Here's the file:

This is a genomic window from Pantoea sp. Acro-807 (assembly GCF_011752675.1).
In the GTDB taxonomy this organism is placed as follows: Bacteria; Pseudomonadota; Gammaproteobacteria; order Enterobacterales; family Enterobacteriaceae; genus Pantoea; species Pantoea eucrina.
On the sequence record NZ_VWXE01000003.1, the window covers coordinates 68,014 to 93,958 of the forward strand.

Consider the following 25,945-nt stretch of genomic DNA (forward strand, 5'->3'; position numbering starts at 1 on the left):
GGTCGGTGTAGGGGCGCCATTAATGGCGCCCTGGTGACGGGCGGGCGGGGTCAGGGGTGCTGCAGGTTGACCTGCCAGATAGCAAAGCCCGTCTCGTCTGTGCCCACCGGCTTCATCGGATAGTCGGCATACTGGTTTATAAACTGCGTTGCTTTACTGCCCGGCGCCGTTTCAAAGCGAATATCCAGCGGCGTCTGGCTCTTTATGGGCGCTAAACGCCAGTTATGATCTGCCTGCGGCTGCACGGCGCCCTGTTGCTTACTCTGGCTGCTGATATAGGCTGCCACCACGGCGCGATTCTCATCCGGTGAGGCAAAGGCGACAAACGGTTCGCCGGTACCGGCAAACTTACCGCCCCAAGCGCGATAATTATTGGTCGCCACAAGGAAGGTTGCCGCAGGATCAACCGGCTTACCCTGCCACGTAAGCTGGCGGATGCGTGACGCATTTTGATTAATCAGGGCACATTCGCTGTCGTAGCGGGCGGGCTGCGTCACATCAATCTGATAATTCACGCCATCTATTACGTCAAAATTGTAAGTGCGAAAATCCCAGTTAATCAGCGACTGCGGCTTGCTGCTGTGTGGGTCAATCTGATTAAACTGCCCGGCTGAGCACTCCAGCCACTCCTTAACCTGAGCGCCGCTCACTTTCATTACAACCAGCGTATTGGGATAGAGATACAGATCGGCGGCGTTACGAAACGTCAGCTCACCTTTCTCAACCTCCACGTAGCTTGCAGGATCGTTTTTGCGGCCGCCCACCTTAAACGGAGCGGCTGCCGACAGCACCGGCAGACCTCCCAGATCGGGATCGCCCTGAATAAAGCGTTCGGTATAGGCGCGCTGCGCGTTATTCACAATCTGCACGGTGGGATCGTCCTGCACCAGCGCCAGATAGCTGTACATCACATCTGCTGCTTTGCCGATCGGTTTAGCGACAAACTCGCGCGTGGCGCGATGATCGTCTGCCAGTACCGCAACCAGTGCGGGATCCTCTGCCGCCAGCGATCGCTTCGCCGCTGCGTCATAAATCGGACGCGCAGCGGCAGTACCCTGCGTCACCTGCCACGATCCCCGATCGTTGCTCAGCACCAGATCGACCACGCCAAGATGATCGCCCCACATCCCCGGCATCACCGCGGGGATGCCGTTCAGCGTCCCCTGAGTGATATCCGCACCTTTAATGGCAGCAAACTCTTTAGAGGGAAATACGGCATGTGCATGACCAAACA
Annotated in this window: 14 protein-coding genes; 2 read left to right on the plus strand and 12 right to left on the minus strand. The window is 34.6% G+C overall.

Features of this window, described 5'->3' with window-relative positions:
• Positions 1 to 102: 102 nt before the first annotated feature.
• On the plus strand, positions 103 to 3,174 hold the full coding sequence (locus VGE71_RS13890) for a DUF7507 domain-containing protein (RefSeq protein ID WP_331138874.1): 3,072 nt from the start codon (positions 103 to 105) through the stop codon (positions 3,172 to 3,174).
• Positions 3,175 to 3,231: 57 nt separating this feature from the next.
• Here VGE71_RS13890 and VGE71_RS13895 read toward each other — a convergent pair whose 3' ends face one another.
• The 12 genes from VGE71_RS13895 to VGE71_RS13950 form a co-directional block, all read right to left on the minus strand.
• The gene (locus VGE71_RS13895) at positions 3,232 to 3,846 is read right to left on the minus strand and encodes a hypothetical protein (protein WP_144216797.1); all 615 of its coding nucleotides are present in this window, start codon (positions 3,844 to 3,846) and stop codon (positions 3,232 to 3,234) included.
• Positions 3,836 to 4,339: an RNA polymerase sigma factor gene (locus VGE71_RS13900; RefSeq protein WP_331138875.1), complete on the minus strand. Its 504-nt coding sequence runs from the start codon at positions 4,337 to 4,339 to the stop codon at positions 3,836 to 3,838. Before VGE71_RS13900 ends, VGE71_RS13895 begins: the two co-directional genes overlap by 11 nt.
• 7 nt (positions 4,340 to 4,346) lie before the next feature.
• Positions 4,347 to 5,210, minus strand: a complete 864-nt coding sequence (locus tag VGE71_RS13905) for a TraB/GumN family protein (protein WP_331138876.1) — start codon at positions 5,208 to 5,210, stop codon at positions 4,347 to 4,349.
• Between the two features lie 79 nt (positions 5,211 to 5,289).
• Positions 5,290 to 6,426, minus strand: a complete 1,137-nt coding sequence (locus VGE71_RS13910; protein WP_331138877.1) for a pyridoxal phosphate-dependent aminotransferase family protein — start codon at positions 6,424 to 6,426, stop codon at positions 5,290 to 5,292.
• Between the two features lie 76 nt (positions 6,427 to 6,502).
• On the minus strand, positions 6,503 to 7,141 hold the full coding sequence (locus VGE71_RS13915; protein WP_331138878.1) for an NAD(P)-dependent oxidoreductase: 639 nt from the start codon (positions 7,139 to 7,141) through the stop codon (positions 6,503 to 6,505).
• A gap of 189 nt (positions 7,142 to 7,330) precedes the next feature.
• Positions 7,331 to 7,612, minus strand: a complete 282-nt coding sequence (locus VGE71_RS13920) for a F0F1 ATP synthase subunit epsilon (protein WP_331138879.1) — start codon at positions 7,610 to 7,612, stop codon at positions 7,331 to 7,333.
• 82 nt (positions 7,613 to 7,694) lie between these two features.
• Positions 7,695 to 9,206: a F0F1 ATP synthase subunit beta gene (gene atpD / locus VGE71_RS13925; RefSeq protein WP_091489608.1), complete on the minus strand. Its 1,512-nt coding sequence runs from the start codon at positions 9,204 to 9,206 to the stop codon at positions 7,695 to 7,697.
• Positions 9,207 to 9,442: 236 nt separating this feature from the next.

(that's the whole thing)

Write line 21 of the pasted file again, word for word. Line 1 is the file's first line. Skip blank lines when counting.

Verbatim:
• A gap of 189 nt (positions 7,142 to 7,330) precedes the next feature.